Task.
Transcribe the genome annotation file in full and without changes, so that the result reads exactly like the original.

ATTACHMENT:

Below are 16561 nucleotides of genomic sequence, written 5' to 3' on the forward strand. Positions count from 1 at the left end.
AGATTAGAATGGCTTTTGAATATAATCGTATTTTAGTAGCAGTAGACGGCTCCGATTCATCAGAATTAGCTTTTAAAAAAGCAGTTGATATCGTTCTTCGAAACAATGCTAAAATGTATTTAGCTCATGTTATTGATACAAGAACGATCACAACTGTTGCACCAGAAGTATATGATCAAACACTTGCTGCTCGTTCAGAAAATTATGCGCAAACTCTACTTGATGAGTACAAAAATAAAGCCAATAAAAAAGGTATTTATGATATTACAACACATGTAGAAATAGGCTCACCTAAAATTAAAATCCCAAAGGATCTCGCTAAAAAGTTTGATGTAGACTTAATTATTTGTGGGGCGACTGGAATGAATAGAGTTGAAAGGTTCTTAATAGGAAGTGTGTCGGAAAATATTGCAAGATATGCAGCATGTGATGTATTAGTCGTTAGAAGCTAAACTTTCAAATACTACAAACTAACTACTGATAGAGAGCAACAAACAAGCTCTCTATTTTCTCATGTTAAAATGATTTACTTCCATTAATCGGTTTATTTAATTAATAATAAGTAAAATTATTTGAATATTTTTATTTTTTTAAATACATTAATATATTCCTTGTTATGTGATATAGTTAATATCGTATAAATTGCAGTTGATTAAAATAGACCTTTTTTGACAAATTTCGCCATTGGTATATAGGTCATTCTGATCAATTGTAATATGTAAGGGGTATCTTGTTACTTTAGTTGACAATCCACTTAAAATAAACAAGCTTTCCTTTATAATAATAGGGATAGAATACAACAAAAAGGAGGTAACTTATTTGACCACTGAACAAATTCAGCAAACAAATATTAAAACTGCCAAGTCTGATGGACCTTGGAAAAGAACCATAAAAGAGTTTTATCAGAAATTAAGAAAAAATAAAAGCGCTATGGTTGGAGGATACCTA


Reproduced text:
Below are 16561 nucleotides of genomic sequence, written 5' to 3' on the forward strand. Positions count from 1 at the left end.
AGATTAGAATGGCTTTTGAATATAATCGTATTTTAGTAGCAGTAGACGGCTCCGATTCATCAGAATTAGCTTTTAAAAAAGCAGTTGATATCGTTCTTCGAAACAATGCTAAAATGTATTTAGCTCATGTTATTGATACAAGAACGATCACAACTGTTGCACCAGAAGTATATGATCAAACACTTGCTGCTCGTTCAGAAAATTATGCGCAAACTCTACTTGATGAGTACAAAAATAAAGCCAATAAAAAAGGTATTTATGATATTACAACACATGTAGAAATAGGCTCACCTAAAATTAAAATCCCAAAGGATCTCGCTAAAAAGTTTGATGTAGACTTAATTATTTGTGGGGCGACTGGAATGAATAGAGTTGAAAGGTTCTTAATAGGAAGTGTGTCGGAAAATATTGCAAGATATGCAGCATGTGATGTATTAGTCGTTAGAAGCTAAACTTTCAAATACTACAAACTAACTACTGATAGAGAGCAACAAACAAGCTCTCTATTTTCTCATGTTAAAATGATTTACTTCCATTAATCGGTTTATTTAATTAATAATAAGTAAAATTATTTGAATATTTTTATTTTTTTAAATACATTAATATATTCCTTGTTATGTGATATAGTTAATATCGTATAAATTGCAGTTGATTAAAATAGACCTTTTTTGACAAATTTCGCCATTGGTATATAGGTCATTCTGATCAATTGTAATATGTAAGGGGTATCTTGTTACTTTAGTTGACAATCCACTTAAAATAAACAAGCTTTCCTTTATAATAATAGGGATAGAATACAACAAAAAGGAGGTAACTTATTTGACCACTGAACAAATTCAGCAAACAAATATTAAAACTGCCAAGTCTGATGGACCTTGGAAAAGAACCATAAAAGAGTTTTATCAGAAATTAAGAAAAAATAAAAGCGCTATGGTTGGAGGATACCTA